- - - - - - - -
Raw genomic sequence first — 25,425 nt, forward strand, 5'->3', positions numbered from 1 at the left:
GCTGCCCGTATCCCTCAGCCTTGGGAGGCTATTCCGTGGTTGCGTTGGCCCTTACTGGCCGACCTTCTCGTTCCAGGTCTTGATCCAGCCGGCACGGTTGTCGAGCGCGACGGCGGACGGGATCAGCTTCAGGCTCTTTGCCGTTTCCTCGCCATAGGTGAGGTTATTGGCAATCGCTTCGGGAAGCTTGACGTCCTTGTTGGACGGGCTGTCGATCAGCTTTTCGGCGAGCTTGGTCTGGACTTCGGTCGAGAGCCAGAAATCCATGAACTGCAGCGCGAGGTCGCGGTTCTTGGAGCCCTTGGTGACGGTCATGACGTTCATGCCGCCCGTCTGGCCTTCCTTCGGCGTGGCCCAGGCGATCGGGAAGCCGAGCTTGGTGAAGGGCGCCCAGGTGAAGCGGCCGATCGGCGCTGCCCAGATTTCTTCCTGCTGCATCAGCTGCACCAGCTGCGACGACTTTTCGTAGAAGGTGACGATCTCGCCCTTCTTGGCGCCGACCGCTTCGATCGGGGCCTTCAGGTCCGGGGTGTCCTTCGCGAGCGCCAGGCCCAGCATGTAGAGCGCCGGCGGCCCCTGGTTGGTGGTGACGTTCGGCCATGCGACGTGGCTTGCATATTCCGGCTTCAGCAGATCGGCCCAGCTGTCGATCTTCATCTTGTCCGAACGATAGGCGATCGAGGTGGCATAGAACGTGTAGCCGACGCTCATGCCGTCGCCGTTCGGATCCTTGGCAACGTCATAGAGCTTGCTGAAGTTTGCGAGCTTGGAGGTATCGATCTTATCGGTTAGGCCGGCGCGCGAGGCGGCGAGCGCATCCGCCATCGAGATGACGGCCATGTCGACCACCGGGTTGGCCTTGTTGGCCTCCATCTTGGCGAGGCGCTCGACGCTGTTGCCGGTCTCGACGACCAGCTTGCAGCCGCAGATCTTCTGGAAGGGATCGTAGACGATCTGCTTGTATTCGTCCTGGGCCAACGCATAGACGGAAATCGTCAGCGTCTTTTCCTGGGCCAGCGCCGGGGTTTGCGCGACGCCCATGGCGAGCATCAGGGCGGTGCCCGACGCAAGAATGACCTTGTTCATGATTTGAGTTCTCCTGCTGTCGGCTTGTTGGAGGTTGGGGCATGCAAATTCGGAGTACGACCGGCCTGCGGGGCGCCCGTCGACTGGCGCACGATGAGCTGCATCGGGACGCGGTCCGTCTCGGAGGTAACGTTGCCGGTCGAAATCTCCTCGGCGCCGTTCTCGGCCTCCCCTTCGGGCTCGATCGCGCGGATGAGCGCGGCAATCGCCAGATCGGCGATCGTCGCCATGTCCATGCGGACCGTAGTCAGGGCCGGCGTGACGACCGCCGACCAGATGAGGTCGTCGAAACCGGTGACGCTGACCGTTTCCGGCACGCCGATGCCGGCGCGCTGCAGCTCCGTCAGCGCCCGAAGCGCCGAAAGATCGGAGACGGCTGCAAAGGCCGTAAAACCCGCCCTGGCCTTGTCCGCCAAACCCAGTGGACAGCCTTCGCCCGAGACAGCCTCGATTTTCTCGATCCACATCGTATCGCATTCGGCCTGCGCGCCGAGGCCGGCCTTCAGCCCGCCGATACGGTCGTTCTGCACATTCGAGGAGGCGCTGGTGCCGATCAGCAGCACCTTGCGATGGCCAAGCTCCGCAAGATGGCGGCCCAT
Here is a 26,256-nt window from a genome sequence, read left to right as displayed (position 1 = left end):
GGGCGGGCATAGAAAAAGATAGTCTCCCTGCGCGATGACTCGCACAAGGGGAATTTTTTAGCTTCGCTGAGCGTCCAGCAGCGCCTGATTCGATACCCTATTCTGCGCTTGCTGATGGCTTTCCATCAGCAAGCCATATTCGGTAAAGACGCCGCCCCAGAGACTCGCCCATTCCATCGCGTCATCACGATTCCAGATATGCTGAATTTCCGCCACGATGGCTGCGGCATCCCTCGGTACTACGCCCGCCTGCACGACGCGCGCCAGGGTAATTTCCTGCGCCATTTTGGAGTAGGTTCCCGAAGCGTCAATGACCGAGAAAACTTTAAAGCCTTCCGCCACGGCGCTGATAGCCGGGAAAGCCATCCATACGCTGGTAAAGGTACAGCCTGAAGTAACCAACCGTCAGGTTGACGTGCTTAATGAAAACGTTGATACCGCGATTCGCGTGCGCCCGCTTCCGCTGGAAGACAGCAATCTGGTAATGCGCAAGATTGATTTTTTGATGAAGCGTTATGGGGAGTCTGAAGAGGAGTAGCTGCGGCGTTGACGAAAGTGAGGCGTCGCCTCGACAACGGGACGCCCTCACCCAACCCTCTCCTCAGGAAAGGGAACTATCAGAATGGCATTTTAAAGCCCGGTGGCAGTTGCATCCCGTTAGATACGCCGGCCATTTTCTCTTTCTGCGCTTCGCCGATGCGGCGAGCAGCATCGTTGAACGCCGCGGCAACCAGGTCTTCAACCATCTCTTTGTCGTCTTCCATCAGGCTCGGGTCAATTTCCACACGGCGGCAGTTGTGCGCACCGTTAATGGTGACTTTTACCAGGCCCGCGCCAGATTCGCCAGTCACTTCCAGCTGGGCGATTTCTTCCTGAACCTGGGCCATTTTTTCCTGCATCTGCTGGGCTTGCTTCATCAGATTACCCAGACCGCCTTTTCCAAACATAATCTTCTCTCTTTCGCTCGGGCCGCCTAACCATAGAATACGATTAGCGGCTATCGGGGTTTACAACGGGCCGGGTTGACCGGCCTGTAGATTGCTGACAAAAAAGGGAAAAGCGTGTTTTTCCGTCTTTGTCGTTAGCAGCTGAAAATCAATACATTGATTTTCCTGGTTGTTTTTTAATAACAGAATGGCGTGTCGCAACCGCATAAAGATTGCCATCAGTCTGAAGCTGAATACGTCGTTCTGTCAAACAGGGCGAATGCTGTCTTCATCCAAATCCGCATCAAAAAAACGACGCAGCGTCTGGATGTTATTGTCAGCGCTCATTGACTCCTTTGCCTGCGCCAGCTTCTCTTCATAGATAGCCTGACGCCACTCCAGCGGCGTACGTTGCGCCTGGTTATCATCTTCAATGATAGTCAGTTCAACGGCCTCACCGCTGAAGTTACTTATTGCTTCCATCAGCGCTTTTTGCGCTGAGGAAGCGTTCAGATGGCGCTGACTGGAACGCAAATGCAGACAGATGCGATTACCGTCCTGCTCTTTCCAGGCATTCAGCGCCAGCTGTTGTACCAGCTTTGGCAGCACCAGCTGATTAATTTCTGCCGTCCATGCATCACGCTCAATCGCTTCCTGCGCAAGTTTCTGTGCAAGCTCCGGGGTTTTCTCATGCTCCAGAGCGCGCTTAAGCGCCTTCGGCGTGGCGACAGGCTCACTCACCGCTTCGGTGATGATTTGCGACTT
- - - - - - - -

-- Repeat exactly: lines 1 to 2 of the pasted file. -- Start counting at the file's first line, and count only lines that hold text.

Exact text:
Raw genomic sequence first — 25,425 nt, forward strand, 5'->3', positions numbered from 1 at the left:
GCTGCCCGTATCCCTCAGCCTTGGGAGGCTATTCCGTGGTTGCGTTGGCCCTTACTGGCCGACCTTCTCGTTCCAGGTCTTGATCCAGCCGGCACGGTTGTCGAGCGCGACGGCGGACGGGATCAGCTTCAGGCTCTTTGCCGTTTCCTCGCCATAGGTGAGGTTATTGGCAATCGCTTCGGGAAGCTTGACGTCCTTGTTGGACGGGCTGTCGATCAGCTTTTCGGCGAGCTTGGTCTGGACTTCGGTCGAGAGCCAGAAATCCATGAACTGCAGCGCGAGGTCGCGGTTCTTGGAGCCCTTGGTGACGGTCATGACGTTCATGCCGCCCGTCTGGCCTTCCTTCGGCGTGGCCCAGGCGATCGGGAAGCCGAGCTTGGTGAAGGGCGCCCAGGTGAAGCGGCCGATCGGCGCTGCCCAGATTTCTTCCTGCTGCATCAGCTGCACCAGCTGCGACGACTTTTCGTAGAAGGTGACGATCTCGCCCTTCTTGGCGCCGACCGCTTCGATCGGGGCCTTCAGGTCCGGGGTGTCCTTCGCGAGCGCCAGGCCCAGCATGTAGAGCGCCGGCGGCCCCTGGTTGGTGGTGACGTTCGGCCATGCGACGTGGCTTGCATATTCCGGCTTCAGCAGATCGGCCCAGCTGTCGATCTTCATCTTGTCCGAACGATAGGCGATCGAGGTGGCATAGAACGTGTAGCCGACGCTCATGCCGTCGCCGTTCGGATCCTTGGCAACGTCATAGAGCTTGCTGAAGTTTGCGAGCTTGGAGGTATCGATCTTATCGGTTAGGCCGGCGCGCGAGGCGGCGAGCGCATCCGCCATCGAGATGACGGCCATGTCGACCACCGGGTTGGCCTTGTTGGCCTCCATCTTGGCGAGGCGCTCGACGCTGTTGCCGGTCTCGACGACCAGCTTGCAGCCGCAGATCTTCTGGAAGGGATCGTAGACGATCTGCTTGTATTCGTCCTGGGCCAACGCATAGACGGAAATCGTCAGCGTCTTTTCCTGGGCCAGCGCCGGGGTTTGCGCGACGCCCATGGCGAGCATCAGGGCGGTGCCCGACGCAAGAATGACCTTGTTCATGATTTGAGTTCTCCTGCTGTCGGCTTGTTGGAGGTTGGGGCATGCAAATTCGGAGTACGACCGGCCTGCGGGGCGCCCGTCGACTGGCGCACGATGAGCTGCATCGGGACGCGGTCCGTCTCGGAGGTAACGTTGCCGGTCGAAATCTCCTCGGCGCCGTTCTCGGCCTCCCCTTCGGGCTCGATCGCGCGGATGAGCGCGGCAATCGCCAGATCGGCGATCGTCGCCATGTCCATGCGGACCGTAGTCAGGGCCGGCGTGACGACCGCCGACCAGATGAGGTCGTCGAAACCGGTGACGCTGACCGTTTCCGGCACGCCGATGCCGGCGCGCTGCAGCTCCGTCAGCGCCCGAAGCGCCGAAAGATCGGAGACGGCTGCAAAGGCCGTAAAACCCGCCCTGGCCTTGTCCGCCAAACCCAGTGGACAGCCTTCGCCCGAGACAGCCTCGATTTTCTCGATCCACATCGTATCGCATTCGGCCTGCGCGCCGAGGCCGGCCTTCAGCCCGCCGATACGGTCGTTCTGCACATTCGAGGAGGCGCTGGTGCCGATCAGCAGCACCTTGCGATGGCCAAGCTCCGCAAGATGGCGGCCCAT